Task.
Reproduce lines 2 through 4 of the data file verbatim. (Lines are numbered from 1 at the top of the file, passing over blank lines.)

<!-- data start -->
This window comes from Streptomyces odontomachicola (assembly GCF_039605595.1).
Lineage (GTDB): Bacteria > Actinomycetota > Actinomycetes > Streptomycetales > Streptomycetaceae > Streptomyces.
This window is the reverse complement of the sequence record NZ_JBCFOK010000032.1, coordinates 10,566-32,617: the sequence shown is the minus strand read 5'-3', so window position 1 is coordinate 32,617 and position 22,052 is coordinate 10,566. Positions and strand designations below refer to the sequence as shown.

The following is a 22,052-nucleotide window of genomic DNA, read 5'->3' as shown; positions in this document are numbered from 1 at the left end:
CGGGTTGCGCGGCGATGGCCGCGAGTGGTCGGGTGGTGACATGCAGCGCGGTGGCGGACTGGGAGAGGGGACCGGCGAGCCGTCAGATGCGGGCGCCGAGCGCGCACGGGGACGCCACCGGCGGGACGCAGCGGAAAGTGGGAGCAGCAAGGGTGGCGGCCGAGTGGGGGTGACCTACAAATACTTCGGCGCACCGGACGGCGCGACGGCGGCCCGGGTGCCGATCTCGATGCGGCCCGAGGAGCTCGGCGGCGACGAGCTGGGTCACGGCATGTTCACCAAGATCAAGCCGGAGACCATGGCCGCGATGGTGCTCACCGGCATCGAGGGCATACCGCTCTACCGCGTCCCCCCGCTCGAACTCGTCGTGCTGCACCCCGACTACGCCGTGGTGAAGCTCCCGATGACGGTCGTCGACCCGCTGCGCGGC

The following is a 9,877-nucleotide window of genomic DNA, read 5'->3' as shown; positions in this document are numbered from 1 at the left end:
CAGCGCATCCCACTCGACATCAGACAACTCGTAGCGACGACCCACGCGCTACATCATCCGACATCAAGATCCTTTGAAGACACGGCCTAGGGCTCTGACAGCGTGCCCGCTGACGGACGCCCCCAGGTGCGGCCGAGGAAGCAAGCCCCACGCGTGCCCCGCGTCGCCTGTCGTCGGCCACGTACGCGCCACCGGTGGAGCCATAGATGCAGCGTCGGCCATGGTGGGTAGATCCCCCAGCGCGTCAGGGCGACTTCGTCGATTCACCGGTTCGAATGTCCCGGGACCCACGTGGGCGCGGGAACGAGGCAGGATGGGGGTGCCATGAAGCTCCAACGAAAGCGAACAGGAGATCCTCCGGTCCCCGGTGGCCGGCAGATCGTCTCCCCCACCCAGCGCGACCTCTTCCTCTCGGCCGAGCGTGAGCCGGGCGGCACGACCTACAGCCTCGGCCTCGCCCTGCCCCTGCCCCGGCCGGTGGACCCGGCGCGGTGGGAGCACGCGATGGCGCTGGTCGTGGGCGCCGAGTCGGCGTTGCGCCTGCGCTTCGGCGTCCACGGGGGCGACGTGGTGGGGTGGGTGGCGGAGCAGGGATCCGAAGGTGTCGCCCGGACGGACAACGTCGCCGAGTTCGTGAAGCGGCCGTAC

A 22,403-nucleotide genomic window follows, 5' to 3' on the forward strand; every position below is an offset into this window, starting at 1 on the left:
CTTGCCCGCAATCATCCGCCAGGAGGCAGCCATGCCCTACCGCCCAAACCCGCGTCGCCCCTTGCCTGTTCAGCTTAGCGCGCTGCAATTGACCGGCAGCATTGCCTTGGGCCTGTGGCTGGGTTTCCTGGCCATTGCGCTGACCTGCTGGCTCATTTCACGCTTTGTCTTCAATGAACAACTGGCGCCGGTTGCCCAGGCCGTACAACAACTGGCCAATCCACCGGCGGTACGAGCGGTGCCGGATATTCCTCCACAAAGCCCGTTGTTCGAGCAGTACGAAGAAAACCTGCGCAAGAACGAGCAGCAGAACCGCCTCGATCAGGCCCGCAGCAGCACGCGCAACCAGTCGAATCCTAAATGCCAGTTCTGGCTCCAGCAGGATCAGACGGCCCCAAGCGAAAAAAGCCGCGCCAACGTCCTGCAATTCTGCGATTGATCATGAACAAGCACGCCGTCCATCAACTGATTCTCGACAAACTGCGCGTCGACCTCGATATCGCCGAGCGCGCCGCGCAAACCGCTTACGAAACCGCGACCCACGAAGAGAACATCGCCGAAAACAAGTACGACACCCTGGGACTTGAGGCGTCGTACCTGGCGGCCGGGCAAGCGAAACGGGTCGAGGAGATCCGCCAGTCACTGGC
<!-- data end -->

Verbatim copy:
Lineage (GTDB): Bacteria > Actinomycetota > Actinomycetes > Streptomycetales > Streptomycetaceae > Streptomyces.
This window is the reverse complement of the sequence record NZ_JBCFOK010000032.1, coordinates 10,566-32,617: the sequence shown is the minus strand read 5'-3', so window position 1 is coordinate 32,617 and position 22,052 is coordinate 10,566. Positions and strand designations below refer to the sequence as shown.

The following is a 22,052-nucleotide window of genomic DNA, read 5'->3' as shown; positions in this document are numbered from 1 at the left end: